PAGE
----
Soccer Team Back in State Playoffs

Posted by on Nov 20, 2012 in Magazine/Newsletter
Soccer Team Back in State Playoffs

In the halls of a small classical school in Lynnwood, there is more on some minds than jostling for locker space and Latin declensions. For yet another year, the high school boys’ soccer team has dared to dream, coupled hope with hard work, and fought their way to the final four of the State Tournament. Providence Classical Christian School  is the only 1B or 2B school in the state to have done so three years in a row. This Friday night Coach Morris will lead the team in their semi-final game against St. George at Sunset Chevrolet Stadium in Sumner at 8:00p.m. If they win, the boys will return the following night to contend for the state championship title and fulfill this year’s dream. Did I mention they are the smallest school in the WIAA with a boys’ soccer team?

Dubbed the “Tiny Giants” by Q13 News last year, Providence is a close-knit school with a total of thirty boys in the high school. Eighteen of them play on the soccer team – a sixty percent turnout. Two sets of brothers (including one set of twins) and four cousins play on the team this year; compare that to 2010 when they won the state championship with a group including three sets of twins and fifteen boys who were either brothers or cousins. Their strength lies not in any individual player, but rather teamwork, the slogan “Band of Brothers” aptly fitting.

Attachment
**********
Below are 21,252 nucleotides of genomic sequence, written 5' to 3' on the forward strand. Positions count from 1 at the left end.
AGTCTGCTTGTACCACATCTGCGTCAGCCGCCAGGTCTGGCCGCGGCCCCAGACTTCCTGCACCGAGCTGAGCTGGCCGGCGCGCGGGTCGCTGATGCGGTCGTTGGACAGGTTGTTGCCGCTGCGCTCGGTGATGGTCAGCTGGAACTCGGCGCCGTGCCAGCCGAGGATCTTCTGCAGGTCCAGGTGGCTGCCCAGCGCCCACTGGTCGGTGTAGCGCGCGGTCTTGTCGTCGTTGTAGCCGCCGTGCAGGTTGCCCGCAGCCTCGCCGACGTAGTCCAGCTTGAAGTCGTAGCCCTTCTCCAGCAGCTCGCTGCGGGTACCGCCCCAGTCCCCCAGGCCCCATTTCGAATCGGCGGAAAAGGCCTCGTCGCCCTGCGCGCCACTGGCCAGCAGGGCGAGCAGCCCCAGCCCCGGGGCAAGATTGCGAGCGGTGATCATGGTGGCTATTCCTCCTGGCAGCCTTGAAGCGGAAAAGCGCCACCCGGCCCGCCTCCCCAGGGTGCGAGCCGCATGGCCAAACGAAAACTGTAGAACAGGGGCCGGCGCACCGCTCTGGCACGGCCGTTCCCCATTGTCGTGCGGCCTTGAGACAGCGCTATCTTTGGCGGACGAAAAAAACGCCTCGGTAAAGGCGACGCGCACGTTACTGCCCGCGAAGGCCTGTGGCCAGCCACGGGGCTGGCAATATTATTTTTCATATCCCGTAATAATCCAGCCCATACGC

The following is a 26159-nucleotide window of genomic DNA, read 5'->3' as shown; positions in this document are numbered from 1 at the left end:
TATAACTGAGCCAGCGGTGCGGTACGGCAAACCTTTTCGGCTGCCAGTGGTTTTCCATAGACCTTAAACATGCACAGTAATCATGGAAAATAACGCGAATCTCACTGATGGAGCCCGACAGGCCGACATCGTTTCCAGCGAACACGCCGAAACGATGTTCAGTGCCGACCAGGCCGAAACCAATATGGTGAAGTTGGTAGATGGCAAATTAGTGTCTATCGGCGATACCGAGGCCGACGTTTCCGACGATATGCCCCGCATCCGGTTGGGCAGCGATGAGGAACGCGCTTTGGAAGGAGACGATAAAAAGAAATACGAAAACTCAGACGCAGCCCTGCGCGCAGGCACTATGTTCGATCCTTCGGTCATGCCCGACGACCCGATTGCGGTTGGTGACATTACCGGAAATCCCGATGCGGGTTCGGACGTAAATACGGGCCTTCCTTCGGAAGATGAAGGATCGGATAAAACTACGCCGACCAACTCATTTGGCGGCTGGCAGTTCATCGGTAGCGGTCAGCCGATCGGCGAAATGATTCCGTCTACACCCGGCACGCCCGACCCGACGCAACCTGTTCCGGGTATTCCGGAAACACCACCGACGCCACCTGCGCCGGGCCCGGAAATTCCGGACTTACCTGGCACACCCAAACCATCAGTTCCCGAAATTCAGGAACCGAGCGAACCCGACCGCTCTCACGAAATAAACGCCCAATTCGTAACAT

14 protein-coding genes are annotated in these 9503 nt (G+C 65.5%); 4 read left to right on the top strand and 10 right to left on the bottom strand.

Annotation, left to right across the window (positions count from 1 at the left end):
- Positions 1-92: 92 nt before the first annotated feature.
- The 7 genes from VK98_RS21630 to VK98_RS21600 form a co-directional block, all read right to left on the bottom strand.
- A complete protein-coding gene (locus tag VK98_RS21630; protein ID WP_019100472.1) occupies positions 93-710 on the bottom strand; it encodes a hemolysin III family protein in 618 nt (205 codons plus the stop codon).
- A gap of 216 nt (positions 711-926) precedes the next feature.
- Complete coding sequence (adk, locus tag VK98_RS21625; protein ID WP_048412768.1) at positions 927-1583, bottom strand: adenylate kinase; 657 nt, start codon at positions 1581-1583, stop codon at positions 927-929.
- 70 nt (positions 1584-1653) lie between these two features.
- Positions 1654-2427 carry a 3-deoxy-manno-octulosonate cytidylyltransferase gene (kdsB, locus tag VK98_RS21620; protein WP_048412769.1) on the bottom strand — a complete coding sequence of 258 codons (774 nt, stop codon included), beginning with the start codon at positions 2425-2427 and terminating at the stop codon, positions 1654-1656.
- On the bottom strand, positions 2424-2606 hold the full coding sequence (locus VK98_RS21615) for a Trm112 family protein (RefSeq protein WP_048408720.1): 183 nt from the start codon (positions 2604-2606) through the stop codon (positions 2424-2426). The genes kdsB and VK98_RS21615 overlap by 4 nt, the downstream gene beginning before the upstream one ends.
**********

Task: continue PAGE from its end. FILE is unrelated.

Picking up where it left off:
The inspiration for their “Band of Brothers” slogan came from a bible verse exhorting Christian brothers to be steadfast and hardworking. For this team, character is every bit as important as winning. In a school that focuses not only on rigorous academics but also character, ideals are put to the test on the soccer pitch. In 2011, after their loss in the state playoffs, a referee sent a letter to the school saying “The boys are as gracious and classy in defeat as they are in victory”.

Fans of all ages turn out to cheer on this band of brothers – grandparents, parents, siblings, neighbors, and the occasional baby don blue and green tutus, scarfs, and wigs. It is common for students from the grammar school to attend games toting handmade signs, even if they have no brother or sister on the team. Fathers stand up in the bleachers, leading the crowd in cheers to encourage the boys. It only takes a few minutes in this supercharged atmosphere to realize the boys aren’t the only ones with visions of another championship filling their heads.

-Published in the Mill Creek View, November 2012